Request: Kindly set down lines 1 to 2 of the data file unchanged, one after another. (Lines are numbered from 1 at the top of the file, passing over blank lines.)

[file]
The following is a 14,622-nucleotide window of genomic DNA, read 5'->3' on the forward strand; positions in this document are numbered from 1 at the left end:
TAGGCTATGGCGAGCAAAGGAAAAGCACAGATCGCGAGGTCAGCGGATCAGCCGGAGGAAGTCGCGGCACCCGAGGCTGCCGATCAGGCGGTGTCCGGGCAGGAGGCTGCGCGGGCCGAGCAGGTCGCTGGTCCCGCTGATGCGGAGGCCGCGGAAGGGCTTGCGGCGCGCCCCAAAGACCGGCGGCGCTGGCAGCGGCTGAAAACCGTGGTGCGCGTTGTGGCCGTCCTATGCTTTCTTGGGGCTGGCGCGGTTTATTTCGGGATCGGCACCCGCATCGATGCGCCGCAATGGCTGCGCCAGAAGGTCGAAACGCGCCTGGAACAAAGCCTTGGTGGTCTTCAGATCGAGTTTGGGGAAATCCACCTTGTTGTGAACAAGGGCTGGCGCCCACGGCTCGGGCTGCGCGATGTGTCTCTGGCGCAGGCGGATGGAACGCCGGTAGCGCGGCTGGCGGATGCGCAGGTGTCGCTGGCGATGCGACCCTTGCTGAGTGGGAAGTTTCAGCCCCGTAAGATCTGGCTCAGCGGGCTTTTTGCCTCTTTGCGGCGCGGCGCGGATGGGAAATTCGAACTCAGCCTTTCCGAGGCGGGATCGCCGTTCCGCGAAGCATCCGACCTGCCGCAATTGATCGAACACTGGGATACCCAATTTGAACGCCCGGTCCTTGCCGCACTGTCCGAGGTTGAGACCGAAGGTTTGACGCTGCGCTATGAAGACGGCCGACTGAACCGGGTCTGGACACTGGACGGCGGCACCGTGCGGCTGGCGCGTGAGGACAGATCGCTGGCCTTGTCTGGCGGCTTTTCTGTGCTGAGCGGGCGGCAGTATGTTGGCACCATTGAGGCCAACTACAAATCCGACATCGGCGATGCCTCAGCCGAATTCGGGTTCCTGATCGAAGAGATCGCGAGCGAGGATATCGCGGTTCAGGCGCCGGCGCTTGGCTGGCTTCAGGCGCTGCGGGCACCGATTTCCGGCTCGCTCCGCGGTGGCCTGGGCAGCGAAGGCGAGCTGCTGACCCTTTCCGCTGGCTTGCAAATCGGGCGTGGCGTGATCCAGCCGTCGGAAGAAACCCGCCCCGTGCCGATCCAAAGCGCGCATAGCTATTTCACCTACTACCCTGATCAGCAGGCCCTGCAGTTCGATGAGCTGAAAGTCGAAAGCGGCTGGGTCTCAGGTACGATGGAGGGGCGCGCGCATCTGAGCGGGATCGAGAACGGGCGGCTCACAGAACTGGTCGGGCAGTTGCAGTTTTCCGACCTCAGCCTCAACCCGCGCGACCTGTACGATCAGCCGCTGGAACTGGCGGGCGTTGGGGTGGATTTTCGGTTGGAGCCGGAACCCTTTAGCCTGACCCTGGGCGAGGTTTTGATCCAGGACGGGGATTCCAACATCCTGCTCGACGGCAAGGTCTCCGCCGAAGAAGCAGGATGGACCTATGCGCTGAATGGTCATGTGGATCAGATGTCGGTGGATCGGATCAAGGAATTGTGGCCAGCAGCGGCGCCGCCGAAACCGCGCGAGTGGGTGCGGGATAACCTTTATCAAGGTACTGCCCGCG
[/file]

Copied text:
The following is a 14,622-nucleotide window of genomic DNA, read 5'->3' on the forward strand; positions in this document are numbered from 1 at the left end:
TAGGCTATGGCGAGCAAAGGAAAAGCACAGATCGCGAGGTCAGCGGATCAGCCGGAGGAAGTCGCGGCACCCGAGGCTGCCGATCAGGCGGTGTCCGGGCAGGAGGCTGCGCGGGCCGAGCAGGTCGCTGGTCCCGCTGATGCGGAGGCCGCGGAAGGGCTTGCGGCGCGCCCCAAAGACCGGCGGCGCTGGCAGCGGCTGAAAACCGTGGTGCGCGTTGTGGCCGTCCTATGCTTTCTTGGGGCTGGCGCGGTTTATTTCGGGATCGGCACCCGCATCGATGCGCCGCAATGGCTGCGCCAGAAGGTCGAAACGCGCCTGGAACAAAGCCTTGGTGGTCTTCAGATCGAGTTTGGGGAAATCCACCTTGTTGTGAACAAGGGCTGGCGCCCACGGCTCGGGCTGCGCGATGTGTCTCTGGCGCAGGCGGATGGAACGCCGGTAGCGCGGCTGGCGGATGCGCAGGTGTCGCTGGCGATGCGACCCTTGCTGAGTGGGAAGTTTCAGCCCCGTAAGATCTGGCTCAGCGGGCTTTTTGCCTCTTTGCGGCGCGGCGCGGATGGGAAATTCGAACTCAGCCTTTCCGAGGCGGGATCGCCGTTCCGCGAAGCATCCGACCTGCCGCAATTGATCGAACACTGGGATACCCAATTTGAACGCCCGGTCCTTGCCGCACTGTCCGAGGTTGAGACCGAAGGTTTGACGCTGCGCTATGAAGACGGCCGACTGAACCGGGTCTGGACACTGGACGGCGGCACCGTGCGGCTGGCGCGTGAGGACAGATCGCTGGCCTTGTCTGGCGGCTTTTCTGTGCTGAGCGGGCGGCAGTATGTTGGCACCATTGAGGCCAACTACAAATCCGACATCGGCGATGCCTCAGCCGAATTCGGGTTCCTGATCGAAGAGATCGCGAGCGAGGATATCGCGGTTCAGGCGCCGGCGCTTGGCTGGCTTCAGGCGCTGCGGGCACCGATTTCCGGCTCGCTCCGCGGTGGCCTGGGCAGCGAAGGCGAGCTGCTGACCCTTTCCGCTGGCTTGCAAATCGGGCGTGGCGTGATCCAGCCGTCGGAAGAAACCCGCCCCGTGCCGATCCAAAGCGCGCATAGCTATTTCACCTACTACCCTGATCAGCAGGCCCTGCAGTTCGATGAGCTGAAAGTCGAAAGCGGCTGGGTCTCAGGTACGATGGAGGGGCGCGCGCATCTGAGCGGGATCGAGAACGGGCGGCTCACAGAACTGGTCGGGCAGTTGCAGTTTTCCGACCTCAGCCTCAACCCGCGCGACCTGTACGATCAGCCGCTGGAACTGGCGGGCGTTGGGGTGGATTTTCGGTTGGAGCCGGAACCCTTTAGCCTGACCCTGGGCGAGGTTTTGATCCAGGACGGGGATTCCAACATCCTGCTCGACGGCAAGGTCTCCGCCGAAGAAGCAGGATGGACCTATGCGCTGAATGGTCATGTGGATCAGATGTCGGTGGATCGGATCAAGGAATTGTGGCCAGCAGCGGCGCCGCCGAAACCGCGCGAGTGGGTGCGGGATAACCTTTATCAAGGTACTGCCCGCG